Completely out of the blue on Friday afternoon, I got a call from an old friend who was involved with an event in Leeds that needed a photographer as the arranged chap had dropped out. I jumped at the chance, then jumped at a shower, then jumped at a smart black shirt and headed for Leeds.
Amid the Après-work city center who’s attention had been diverted to Children in Need, I found La Grillade, a vaulted cellar French restaurant celebrating it’s 30th Anniversary. The format for the night was that of a charity night in aid of Yorkshire Cancer Care, in the company of, regular patron, Alan Bennett. The MC – Editor of The Business Desk – David Parkin, set the pace and invited everyone to think of questions to ask Alan, after he’d finished his tea. This teased out a few fascinating insights into Bennett’s creative process – basing his characters on specifics and how he’s actually not (by his own admission) very good at ‘making things up’, and how he really liked the Talking Head format where he got to focus on the detail of a single character at greatly zoomed in level.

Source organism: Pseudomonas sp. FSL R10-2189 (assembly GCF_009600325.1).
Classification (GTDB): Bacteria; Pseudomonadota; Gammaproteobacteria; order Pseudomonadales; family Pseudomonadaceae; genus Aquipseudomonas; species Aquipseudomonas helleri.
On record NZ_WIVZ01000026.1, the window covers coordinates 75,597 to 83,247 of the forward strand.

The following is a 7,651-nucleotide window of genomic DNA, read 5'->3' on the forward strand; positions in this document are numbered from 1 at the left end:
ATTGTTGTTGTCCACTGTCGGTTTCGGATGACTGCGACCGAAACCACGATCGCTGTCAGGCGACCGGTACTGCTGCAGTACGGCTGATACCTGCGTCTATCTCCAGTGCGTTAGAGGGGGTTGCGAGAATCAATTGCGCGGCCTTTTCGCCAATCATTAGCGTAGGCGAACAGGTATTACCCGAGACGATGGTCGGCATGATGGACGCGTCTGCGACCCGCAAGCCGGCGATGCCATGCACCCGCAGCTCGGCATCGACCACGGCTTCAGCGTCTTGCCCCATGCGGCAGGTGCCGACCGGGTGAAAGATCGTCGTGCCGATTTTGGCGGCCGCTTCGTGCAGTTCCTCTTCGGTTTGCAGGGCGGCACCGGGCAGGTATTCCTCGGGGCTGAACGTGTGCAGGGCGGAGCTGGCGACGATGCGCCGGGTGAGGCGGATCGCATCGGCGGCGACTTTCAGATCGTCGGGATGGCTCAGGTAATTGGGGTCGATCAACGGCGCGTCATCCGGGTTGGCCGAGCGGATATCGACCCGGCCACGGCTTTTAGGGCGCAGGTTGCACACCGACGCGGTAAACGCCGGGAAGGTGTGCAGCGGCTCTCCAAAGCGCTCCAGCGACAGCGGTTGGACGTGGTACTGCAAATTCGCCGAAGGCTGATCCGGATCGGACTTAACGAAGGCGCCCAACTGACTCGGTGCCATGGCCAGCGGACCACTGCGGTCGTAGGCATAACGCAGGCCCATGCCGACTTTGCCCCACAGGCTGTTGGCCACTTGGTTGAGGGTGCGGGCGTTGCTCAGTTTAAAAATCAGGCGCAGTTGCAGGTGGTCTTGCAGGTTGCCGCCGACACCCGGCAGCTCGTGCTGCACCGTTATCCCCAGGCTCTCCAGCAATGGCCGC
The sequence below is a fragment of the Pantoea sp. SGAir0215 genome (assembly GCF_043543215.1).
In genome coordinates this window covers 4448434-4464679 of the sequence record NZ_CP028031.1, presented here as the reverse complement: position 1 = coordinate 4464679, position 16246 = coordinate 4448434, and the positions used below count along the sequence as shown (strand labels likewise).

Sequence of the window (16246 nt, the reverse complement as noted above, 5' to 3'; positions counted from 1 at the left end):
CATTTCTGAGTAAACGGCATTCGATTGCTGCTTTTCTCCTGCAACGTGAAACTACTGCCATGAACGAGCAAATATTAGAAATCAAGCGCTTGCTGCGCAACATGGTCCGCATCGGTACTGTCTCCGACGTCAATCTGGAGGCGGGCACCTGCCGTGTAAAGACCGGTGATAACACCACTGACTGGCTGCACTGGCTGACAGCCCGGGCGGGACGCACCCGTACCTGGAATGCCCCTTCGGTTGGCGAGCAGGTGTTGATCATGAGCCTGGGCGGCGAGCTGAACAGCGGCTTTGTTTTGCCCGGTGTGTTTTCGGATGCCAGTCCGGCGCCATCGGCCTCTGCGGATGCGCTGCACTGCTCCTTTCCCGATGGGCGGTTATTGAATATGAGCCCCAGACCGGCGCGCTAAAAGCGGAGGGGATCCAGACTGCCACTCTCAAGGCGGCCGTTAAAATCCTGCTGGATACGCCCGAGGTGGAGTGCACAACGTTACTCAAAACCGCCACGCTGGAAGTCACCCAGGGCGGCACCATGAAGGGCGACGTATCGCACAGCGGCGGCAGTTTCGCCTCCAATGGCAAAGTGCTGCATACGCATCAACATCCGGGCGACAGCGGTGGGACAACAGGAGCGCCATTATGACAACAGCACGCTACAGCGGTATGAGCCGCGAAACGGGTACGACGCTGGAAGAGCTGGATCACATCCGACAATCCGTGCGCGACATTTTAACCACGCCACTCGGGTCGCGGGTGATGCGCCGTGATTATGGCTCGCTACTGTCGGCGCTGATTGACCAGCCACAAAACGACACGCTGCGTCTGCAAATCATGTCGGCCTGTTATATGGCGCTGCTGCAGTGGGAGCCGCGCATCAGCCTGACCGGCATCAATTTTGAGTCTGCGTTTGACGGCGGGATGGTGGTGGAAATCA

Having been lucky enough to see a Talking Heads show at Harrogate Theatre in 2006, and having probably read watched and absorbed more of his material than I’d realised, It dawned on me that I was in the company of a living Yorkshire legend. I then went on to muse an idea that he is to Leeds / Yorkshire what L.S. Lowry is to Manchester. Like Lowry, he’s an acute observer of people and society. Like Lowry, he comes across as quite humble and down to earth with no airs and graces. Like Lowry, he is known by the masses but hasn’t sold out. Unlike Lowry, he’s illustrated 20th Century middle class where as Lowry was all about the 20th Century working class. Different mediums, but both portray a real character of people – brilliantly.
Back to the Yorkshire Legend notion – I’d say Bennett is up there with Hockney, Moore, Saville (of the Jimmy) , Boycott (of the Geoffrey). If the measure of a legend is his legacy, Bennett has already got a fine body of work behind him. And from the twinkle in his eye on Friday night, I’d say there could be a bit more lead in his pencil yet.
I shot a short video of him reading a piece called “Stopped, the key lost”: